This week Encryption backdoors, the NSA and Juniper New reporting on some older events that’s relevant in the current encryption debate and the need for backdoors. Sometimes simple commercial pressure can get your government encryption backdoor into commercial security products. The NSA developed an encryption standard called ‘Dual Elliptic Curve Deterministic Random Bit Generator’ (Dual EC CRBG), got NIST to include it in a standard (NIST SP-800-90A) and then leaned on US network vendors like Juniper, RSA and Cisco to implement it in their products.

Read more… ( ~5 Min.)

Robin’s Newsletter #168

Focus on proxyware, patch your confluence servers, the normalisation of surveillance, and interview with a ransomware negotiator.

 Vol. 4  Iss. 36  05/09/2021   Robin Oldham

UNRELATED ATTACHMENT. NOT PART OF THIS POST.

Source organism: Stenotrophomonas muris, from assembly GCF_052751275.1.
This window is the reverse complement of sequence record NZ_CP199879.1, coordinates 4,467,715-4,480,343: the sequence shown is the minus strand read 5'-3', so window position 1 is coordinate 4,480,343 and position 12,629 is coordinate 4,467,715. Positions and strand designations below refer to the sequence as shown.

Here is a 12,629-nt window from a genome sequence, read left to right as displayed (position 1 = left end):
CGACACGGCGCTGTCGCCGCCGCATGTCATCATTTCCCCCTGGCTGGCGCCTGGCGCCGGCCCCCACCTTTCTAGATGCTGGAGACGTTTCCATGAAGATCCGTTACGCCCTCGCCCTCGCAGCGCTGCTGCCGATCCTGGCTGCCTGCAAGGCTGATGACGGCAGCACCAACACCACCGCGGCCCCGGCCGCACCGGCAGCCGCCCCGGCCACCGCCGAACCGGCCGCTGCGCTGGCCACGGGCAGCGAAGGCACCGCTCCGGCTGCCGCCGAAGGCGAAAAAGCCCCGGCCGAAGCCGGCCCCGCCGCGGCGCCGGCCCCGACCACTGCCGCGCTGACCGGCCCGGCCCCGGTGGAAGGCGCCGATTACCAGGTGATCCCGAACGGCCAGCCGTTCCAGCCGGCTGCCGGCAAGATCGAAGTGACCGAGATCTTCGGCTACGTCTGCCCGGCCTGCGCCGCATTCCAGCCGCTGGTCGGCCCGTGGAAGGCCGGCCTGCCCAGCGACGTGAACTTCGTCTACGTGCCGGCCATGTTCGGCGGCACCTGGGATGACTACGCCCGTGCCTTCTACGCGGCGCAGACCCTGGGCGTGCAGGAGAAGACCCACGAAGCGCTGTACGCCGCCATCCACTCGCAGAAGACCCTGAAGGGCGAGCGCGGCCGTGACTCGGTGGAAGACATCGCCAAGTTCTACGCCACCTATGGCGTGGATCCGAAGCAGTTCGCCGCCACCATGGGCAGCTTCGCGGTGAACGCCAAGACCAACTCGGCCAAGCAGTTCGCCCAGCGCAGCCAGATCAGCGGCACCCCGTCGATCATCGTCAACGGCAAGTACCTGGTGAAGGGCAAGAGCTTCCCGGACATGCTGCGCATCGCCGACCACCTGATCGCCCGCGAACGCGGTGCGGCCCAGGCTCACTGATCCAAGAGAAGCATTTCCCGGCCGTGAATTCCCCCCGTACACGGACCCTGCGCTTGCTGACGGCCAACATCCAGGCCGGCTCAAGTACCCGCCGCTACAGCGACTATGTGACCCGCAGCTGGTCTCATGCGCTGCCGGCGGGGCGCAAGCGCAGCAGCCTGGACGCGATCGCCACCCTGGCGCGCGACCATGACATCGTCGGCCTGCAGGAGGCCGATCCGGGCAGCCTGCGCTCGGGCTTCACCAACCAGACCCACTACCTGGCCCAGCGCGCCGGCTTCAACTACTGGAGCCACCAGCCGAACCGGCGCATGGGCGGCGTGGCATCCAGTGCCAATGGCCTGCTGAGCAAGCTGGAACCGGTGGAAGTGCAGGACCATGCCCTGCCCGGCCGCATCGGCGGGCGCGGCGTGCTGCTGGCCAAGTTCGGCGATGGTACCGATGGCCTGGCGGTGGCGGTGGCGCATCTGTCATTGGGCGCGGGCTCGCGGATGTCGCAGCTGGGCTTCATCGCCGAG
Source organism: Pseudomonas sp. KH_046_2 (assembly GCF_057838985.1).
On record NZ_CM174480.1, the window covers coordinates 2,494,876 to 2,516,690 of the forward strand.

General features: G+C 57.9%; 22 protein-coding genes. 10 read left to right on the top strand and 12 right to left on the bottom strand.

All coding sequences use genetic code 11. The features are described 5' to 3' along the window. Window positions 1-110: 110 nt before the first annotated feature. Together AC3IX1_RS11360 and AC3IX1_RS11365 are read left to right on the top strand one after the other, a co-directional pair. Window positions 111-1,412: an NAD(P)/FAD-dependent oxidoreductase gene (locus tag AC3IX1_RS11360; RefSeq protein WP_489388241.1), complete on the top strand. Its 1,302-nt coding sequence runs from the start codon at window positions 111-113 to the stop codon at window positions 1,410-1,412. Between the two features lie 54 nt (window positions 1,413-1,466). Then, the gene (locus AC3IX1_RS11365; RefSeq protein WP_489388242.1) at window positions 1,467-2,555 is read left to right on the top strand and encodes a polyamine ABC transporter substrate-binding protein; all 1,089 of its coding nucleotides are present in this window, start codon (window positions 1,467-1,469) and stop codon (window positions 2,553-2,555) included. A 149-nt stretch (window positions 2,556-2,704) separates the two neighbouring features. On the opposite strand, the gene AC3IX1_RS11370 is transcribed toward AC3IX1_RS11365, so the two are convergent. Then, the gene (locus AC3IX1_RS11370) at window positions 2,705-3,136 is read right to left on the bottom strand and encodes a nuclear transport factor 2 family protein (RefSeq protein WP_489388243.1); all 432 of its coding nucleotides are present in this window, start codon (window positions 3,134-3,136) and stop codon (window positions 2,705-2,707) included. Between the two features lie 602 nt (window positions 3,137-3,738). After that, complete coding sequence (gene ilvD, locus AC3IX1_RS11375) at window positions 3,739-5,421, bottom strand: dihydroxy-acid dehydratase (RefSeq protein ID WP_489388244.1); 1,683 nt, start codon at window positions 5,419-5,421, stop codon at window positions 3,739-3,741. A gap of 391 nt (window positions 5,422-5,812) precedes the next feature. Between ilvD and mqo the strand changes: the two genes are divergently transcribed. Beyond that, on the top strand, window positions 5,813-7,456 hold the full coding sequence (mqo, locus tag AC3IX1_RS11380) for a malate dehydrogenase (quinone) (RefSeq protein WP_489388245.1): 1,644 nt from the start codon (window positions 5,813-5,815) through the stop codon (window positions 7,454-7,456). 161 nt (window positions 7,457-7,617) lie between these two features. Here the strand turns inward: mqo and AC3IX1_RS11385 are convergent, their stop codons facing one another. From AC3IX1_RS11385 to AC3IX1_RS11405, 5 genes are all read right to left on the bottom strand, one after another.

The next couple of newsletters will be a slightly condensed affair as I’m on holiday. This week Focus on proxyware Cisco Talos have a good write up on proxyware: tunnelling traffic to ‘share’ internet bandwidth with other users and make it appear to be coming from other networks - a bit like Tor - with those that install the software often being paid modest fees for running a node and participating in the network.

Read more… ( ~6 Min.)

Robin’s Newsletter #167

Microsoft's $20BN investment is on its own products, and they need the investment. Future of the UK's 'post-Brexit' data protection regime and new Information Commissioner. Samsung can remotely disable its smart TVs.

 Vol. 4  Iss. 35  29/08/2021   Robin Oldham